Merton Council calls on Equality and Human Rights Commission to investigate proposal to downgrade St Helier Hospital

3 August, 2020 - 12:33

Leader of Merton Council, Councillor Stephen Alambritis outside the London Offices of the EHRC

Merton Council is writing to the Chair of the Equality and Human Rights Commission (EHRC), asking him to investigate the proposed decision to downgrade St Helier Hospital.

The letter is being sent following the approval of the decision making business case by the NHS Committees in Common of the South West London and Surrey Heartlands Clinical Commissioning Groups on 3 July, to locate a new specialist emergency care hospital in Belmont, south of Sutton, rather than at St Helier Hospital.

The council is calling on the EHRC to investigate because it believes that the effect of closing critical services, including the accident and emergency department, paediatrics and consultant-led maternity services, would be to disadvantage the most deprived residents in the hospital catchment area.

The Leader of Merton Council, Councillor Alambritis, who is a former EHRC commissioner, said: “Downgrading St Helier Hospital is a terrible decision, which will have a particularly detrimental impact on our most deprived residents. We are asking the Equality and Human Rights Commission to investigate whether the full adverse impact on BAME communities of closing critical health services at St Helier Hospital has been properly taken into account.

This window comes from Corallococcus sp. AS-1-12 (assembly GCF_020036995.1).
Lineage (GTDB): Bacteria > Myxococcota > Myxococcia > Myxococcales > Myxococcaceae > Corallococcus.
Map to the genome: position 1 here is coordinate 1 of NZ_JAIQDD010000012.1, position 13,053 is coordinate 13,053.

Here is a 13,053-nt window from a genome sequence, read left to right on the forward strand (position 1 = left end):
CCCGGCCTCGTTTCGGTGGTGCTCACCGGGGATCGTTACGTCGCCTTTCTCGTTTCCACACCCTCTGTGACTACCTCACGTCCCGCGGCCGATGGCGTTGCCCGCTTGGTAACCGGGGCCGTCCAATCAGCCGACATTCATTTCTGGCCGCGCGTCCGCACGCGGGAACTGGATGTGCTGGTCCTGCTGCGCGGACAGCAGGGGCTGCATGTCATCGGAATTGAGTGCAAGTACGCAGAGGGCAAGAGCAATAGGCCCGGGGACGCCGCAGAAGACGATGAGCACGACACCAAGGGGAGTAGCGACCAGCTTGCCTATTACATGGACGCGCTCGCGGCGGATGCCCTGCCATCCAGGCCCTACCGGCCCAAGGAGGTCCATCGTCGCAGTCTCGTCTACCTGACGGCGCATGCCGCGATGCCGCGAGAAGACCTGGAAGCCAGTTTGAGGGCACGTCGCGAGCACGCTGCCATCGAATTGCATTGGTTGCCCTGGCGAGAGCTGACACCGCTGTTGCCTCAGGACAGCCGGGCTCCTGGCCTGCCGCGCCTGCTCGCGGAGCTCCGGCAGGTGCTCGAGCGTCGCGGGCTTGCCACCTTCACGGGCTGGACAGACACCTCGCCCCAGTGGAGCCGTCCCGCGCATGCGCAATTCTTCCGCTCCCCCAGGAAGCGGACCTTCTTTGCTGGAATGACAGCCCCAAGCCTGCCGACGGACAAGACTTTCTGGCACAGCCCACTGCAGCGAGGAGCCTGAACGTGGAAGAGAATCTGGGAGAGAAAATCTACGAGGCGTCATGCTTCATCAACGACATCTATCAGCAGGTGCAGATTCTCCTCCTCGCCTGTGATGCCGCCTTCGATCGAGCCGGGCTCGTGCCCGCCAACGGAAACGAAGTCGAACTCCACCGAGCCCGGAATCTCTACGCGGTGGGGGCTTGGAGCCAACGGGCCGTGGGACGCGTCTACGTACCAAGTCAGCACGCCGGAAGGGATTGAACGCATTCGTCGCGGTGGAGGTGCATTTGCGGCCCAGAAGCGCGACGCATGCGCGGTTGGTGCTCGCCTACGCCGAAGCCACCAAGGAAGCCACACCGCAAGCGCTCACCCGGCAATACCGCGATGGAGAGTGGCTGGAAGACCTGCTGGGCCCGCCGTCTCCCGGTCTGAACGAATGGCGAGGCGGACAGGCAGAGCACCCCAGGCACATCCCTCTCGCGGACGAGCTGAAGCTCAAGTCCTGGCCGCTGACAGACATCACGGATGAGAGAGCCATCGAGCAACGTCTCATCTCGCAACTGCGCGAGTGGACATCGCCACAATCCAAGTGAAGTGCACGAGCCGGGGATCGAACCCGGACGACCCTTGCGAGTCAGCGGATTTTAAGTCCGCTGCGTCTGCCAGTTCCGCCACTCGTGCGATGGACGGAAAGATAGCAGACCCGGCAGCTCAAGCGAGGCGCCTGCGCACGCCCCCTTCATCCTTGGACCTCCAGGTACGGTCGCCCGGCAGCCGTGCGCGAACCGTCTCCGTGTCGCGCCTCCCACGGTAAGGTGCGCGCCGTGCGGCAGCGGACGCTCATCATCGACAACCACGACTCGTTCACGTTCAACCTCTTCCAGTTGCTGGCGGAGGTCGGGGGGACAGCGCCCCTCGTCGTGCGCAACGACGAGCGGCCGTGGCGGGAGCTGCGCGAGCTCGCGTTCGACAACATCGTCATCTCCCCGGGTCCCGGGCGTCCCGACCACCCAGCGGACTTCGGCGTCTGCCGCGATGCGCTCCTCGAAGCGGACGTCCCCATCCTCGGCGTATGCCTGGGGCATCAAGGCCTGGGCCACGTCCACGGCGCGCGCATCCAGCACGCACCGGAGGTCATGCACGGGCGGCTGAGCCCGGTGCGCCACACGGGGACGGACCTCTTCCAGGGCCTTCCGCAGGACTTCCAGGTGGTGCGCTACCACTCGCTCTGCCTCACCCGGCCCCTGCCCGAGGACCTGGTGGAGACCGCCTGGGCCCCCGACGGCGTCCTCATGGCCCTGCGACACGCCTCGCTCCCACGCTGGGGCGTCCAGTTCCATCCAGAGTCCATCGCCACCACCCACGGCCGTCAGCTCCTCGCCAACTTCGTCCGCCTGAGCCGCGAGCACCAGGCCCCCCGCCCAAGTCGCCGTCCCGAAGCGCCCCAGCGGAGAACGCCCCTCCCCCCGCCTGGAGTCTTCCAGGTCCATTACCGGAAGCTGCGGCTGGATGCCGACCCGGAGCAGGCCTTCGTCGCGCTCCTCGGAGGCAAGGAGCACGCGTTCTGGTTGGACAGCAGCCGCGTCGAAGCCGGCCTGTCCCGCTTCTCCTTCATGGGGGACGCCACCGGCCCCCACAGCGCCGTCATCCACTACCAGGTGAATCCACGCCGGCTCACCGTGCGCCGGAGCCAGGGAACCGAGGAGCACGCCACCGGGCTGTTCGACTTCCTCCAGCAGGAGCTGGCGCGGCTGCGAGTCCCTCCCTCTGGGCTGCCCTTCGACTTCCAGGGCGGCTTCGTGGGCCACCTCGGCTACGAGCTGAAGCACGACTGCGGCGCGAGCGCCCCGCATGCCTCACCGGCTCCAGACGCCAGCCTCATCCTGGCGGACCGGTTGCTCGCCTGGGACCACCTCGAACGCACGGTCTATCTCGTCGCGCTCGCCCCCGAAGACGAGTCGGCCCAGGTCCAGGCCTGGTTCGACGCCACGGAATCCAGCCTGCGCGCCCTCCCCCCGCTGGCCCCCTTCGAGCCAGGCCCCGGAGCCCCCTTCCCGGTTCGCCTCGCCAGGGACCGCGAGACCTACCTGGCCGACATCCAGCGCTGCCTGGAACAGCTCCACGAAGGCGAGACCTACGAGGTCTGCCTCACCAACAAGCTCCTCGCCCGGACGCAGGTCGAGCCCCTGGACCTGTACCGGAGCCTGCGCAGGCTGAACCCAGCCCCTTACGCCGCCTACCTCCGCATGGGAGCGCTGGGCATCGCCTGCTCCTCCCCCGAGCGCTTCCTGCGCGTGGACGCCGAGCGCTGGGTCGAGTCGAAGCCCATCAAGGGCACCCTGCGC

“The importance of this has been underlined by COVID-19 – people from BAME communities are more likely to become seriously ill after contracting the virus and, as we will be living with the pandemic for some time to come, this must be taken into account when planning future health services.”

Merton Council’s Cabinet Member for Women and Equalities, Councillor Laxmi Attawar, said: “It is clear that BAME communities will be disproportionally adversely affected by the proposed decision to downgrade St Helier Hospital. The plans would result in an unacceptable risk of an inferior health service for residents who rely on acute care the most.

“We are questioning whether the needs of BAME communities have been thoroughly evaluated when planning critical health care services and if their views have been given sufficient consideration.”

ENDS

Categories: News from elsewhere

Discover the hearts and enjoy a staycation in Merton this summer

30 July, 2020 - 15:30

Giant white hearts have popped up in Merton’s parks as part of a campaign encouraging residents to enjoy the borough’s attractions and help its businesses and enterprises recover.

Merton Council has painted hearts in some of its beautiful parks for the Discover Merton campaign, which showcases green spaces and activities residents can enjoy on their doorsteps. It is just one of the council’s initiatives to encourage everyone to come together and help the borough recover from the effects of the lockdown.

Councillor Caroline Cooper-Marbiah, the Cabinet Member for Commerce, Leisure and Culture “We’re inviting everyone to enjoy a staycation in Merton this summer to help the borough’s leisure activities, shops, restuarants, pubs and cafes recover following the lockdown. We want to remind residents that we have amazing green spaces, heritage and fantastic attractions across the whole borough for them to explore. The council and businesses have been working hard to introduce safety measures to protect residents from the coronavirus and so we are encouraging everyone to support the local community and economy.”